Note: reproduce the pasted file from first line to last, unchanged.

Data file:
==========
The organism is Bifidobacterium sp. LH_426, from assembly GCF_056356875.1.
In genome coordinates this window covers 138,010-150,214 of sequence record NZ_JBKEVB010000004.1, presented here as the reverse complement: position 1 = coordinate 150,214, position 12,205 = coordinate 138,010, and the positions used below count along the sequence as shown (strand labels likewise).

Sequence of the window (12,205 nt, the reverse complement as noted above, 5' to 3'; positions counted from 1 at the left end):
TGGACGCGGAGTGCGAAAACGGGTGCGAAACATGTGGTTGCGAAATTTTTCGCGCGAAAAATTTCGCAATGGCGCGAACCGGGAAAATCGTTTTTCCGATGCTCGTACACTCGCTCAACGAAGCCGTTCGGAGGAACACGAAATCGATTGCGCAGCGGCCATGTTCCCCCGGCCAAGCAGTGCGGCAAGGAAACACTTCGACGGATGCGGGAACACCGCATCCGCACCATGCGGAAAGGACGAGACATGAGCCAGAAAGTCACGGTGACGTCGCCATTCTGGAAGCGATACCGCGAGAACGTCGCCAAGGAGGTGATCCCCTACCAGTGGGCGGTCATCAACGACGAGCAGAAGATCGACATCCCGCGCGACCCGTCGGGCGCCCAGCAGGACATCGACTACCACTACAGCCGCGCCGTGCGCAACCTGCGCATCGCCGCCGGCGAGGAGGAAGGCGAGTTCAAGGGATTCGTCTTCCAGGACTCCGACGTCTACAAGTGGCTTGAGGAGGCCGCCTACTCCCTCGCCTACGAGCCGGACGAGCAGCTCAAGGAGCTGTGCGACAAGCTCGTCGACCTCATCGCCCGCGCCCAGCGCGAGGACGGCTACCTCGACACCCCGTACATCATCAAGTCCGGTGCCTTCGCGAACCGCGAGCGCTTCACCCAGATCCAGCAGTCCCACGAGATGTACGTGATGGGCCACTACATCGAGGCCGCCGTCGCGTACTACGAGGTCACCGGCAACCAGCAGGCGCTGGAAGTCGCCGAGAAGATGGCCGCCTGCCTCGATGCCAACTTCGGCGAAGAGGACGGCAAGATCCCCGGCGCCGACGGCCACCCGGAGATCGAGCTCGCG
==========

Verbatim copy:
The organism is Bifidobacterium sp. LH_426, from assembly GCF_056356875.1.
In genome coordinates this window covers 138,010-150,214 of sequence record NZ_JBKEVB010000004.1, presented here as the reverse complement: position 1 = coordinate 150,214, position 12,205 = coordinate 138,010, and the positions used below count along the sequence as shown (strand labels likewise).

Sequence of the window (12,205 nt, the reverse complement as noted above, 5' to 3'; positions counted from 1 at the left end):
TGGACGCGGAGTGCGAAAACGGGTGCGAAACATGTGGTTGCGAAATTTTTCGCGCGAAAAATTTCGCAATGGCGCGAACCGGGAAAATCGTTTTTCCGATGCTCGTACACTCGCTCAACGAAGCCGTTCGGAGGAACACGAAATCGATTGCGCAGCGGCCATGTTCCCCCGGCCAAGCAGTGCGGCAAGGAAACACTTCGACGGATGCGGGAACACCGCATCCGCACCATGCGGAAAGGACGAGACATGAGCCAGAAAGTCACGGTGACGTCGCCATTCTGGAAGCGATACCGCGAGAACGTCGCCAAGGAGGTGATCCCCTACCAGTGGGCGGTCATCAACGACGAGCAGAAGATCGACATCCCGCGCGACCCGTCGGGCGCCCAGCAGGACATCGACTACCACTACAGCCGCGCCGTGCGCAACCTGCGCATCGCCGCCGGCGAGGAGGAAGGCGAGTTCAAGGGATTCGTCTTCCAGGACTCCGACGTCTACAAGTGGCTTGAGGAGGCCGCCTACTCCCTCGCCTACGAGCCGGACGAGCAGCTCAAGGAGCTGTGCGACAAGCTCGTCGACCTCATCGCCCGCGCCCAGCGCGAGGACGGCTACCTCGACACCCCGTACATCATCAAGTCCGGTGCCTTCGCGAACCGCGAGCGCTTCACCCAGATCCAGCAGTCCCACGAGATGTACGTGATGGGCCACTACATCGAGGCCGCCGTCGCGTACTACGAGGTCACCGGCAACCAGCAGGCGCTGGAAGTCGCCGAGAAGATGGCCGCCTGCCTCGATGCCAACTTCGGCGAAGAGGACGGCAAGATCCCCGGCGCCGACGGCCACCCGGAGATCGAGCTCGCG